They manifest at a later date, but that does not mean that they are not related to a car accident, a tractor‑trailer accident, a motorcycle accident, or a slip and fall injury. That’s just another point I’d like to offer.

Less Common Types of Serious Brain Trauma

John:  What’s one of the less common type of injuries that you’ve seen?

Richard:  As discussed, this traumatic CSF leak, which stands for cerebrospinal fluid. We all have this lining around our brain in this protective fluid, and this client actually suffered a minor puncture in this lining, and the fluid actually was draining through his nose. He had blood shot eyes, severe headaches. While he ultimately resolved, these were very serious symptoms that were just impacting his life on a day to day basis [and] impacting his ability to work.

Ultimately, he was able to find the right specialist that was able to definitely diagnose him and treat him.

Can Brain Trauma Be Prevented?

John:  Are there ways that someone can prevent traumatic brain injuries from occurring in an accident?

Russell:  John, the ways to prevent these are ones that we are aware of as individuals through educational programs and through different mediums, or even instructions from our parents. My daddy used to say, “Son, always drive defensively.” That just seems like it’s a common sort of phrase that we need to be out there on the roadways aware of people that are surrounding us whenever we’re driving, and just drive in a defensive way so that we never get into that accident.

Also, wearing the seat belt. I know that sometimes people are so confident that not wearing a seat belt is even safer, but the statistics are just proving that assumption wrong [and] we need to wear our seat belt. I have been personally involved with these injury‑type cases for about 20 years now. I have seen many different types of cases and the seat belt is a great way to help prevent serious injury, not only physical injury to the body, but also to the head.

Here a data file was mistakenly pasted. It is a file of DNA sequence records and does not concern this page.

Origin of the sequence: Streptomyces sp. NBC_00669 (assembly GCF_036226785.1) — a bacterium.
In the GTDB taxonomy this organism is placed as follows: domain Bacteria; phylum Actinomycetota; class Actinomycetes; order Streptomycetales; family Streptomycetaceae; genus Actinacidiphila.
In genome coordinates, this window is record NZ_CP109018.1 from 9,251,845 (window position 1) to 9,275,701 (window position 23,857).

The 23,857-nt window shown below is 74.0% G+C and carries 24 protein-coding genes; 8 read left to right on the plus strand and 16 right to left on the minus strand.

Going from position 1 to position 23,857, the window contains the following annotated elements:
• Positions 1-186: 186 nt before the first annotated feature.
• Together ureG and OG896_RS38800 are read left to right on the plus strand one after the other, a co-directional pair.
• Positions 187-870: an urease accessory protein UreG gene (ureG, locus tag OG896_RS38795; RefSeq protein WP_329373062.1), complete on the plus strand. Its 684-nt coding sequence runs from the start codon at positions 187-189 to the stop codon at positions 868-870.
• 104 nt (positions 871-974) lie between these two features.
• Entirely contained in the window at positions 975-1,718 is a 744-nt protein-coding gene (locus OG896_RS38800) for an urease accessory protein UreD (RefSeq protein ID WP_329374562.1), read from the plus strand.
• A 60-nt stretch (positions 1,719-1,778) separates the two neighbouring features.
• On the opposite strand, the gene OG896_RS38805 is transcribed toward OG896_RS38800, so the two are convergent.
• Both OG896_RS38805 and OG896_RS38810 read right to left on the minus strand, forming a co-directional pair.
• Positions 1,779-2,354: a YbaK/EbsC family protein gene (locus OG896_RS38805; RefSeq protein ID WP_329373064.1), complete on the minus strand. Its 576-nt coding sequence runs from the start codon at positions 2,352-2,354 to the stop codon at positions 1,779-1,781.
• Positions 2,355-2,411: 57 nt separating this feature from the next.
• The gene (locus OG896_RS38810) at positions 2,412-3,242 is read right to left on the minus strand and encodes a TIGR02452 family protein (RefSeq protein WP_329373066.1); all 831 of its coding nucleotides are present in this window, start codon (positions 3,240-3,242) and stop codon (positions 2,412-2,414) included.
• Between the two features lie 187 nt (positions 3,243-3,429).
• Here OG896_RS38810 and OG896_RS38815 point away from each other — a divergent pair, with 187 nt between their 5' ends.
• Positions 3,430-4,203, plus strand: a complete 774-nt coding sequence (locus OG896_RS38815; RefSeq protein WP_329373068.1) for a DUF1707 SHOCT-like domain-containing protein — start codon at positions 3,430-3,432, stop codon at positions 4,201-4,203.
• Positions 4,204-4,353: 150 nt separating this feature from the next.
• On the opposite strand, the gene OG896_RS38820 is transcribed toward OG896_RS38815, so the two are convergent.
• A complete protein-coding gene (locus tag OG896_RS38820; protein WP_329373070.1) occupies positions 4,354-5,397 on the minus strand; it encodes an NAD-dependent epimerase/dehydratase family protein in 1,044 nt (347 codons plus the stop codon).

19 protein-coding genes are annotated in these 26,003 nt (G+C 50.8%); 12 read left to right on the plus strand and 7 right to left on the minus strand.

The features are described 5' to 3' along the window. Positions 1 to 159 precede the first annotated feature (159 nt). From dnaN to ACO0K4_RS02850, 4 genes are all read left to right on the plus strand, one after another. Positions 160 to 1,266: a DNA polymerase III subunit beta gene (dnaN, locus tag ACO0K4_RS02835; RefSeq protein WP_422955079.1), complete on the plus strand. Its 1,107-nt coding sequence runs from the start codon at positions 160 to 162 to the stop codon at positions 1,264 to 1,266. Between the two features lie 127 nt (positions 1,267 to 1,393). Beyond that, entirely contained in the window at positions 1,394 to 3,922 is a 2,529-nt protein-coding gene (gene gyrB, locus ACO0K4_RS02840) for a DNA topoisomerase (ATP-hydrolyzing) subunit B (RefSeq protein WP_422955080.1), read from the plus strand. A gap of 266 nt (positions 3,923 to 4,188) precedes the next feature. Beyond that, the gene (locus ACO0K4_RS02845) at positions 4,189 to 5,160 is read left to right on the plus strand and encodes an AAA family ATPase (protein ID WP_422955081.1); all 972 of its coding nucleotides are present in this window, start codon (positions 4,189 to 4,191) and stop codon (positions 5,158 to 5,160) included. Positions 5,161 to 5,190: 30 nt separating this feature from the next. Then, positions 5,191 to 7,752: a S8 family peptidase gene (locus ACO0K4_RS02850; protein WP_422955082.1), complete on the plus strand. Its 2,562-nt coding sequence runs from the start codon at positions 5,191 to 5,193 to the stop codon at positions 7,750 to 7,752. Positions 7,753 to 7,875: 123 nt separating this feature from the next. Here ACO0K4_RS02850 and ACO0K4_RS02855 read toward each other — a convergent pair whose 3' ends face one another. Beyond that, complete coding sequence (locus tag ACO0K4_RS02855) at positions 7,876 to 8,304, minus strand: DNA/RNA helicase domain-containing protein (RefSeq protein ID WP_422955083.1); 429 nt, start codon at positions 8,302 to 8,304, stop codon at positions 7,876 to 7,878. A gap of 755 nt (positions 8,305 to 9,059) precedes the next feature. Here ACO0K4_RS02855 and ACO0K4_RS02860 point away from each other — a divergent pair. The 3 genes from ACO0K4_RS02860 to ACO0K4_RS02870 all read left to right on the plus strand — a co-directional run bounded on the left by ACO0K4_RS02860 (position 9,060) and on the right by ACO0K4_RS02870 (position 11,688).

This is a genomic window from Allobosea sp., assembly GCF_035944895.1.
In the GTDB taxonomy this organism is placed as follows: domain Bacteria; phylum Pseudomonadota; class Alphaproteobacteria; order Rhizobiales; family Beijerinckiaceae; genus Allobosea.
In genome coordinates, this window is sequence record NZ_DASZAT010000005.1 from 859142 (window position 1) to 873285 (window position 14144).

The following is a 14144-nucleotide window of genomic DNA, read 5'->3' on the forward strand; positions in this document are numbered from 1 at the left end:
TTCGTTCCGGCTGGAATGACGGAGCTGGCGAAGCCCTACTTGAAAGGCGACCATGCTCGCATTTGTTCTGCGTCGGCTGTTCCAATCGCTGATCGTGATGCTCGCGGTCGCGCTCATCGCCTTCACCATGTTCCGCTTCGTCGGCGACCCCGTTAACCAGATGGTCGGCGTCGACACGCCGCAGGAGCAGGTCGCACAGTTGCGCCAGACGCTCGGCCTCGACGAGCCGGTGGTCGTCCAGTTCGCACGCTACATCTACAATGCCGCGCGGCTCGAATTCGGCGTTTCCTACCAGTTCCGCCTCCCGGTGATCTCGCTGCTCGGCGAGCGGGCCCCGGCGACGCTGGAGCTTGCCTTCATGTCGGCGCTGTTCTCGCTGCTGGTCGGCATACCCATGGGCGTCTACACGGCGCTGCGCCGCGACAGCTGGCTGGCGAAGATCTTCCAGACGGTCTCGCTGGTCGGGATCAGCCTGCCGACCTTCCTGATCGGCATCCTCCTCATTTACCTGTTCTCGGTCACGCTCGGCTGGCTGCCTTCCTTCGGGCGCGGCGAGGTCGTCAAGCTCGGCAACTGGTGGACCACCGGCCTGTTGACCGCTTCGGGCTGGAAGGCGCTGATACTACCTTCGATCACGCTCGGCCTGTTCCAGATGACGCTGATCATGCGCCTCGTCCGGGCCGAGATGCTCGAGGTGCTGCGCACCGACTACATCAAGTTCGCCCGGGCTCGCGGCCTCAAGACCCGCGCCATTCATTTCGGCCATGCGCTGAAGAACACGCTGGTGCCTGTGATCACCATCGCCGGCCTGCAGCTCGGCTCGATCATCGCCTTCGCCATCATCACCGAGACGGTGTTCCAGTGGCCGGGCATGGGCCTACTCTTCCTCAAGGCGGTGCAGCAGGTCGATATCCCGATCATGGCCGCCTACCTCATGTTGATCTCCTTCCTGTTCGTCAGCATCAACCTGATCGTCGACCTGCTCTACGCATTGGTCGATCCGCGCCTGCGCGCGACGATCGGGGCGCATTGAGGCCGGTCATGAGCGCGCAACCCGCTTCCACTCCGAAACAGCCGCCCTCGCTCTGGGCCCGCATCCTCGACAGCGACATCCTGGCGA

[There is] newer technology out there in terms of side air bags. If you can afford and purchase cars that have that type of technology in it, it is critical to have that technology to help you prevent from knocking your head up against solid objects that you might find to your left or to your right, depending upon wherever you’re sitting in the car, and that also prevent you from hitting the steering wheel with a front air bag or even the seat belt.

All of these things are helpful in preventing serious head injury whenever you’re involved in an accident. Child restraint systems are critical. We talk about these. They help [protect], not just [against] brain injury, but also in terms of physical injury.

We have a case right now, where there was an accident out on Interstate 85, a very busy traffic highway. It moves a lot of tractor‑trailers on it. One of our client’s vehicles became stalled, and it was a Honda Odyssey vehicle, which are wonderful cars.

They do have the newer technology on it, but this tractor‑trailer came barreling through on the highway and it was inattentive to the circumstances that were happening. He rammed into the side of this car at 70 miles an hour. There is no car that I know of that can sustain that kind of blow from a tractor‑trailer coming at 70 miles an hour.

As it passed through this car and sent it hurling down the roadway, there was a mother and a father in the front seat and there were two children, three and five years old, strapped in their child restraint chairs in the middle rows. Unfortunately, the mother and father both passed away from this accident. They were both killed, but their two children came away from this accident with no injuries whatsoever.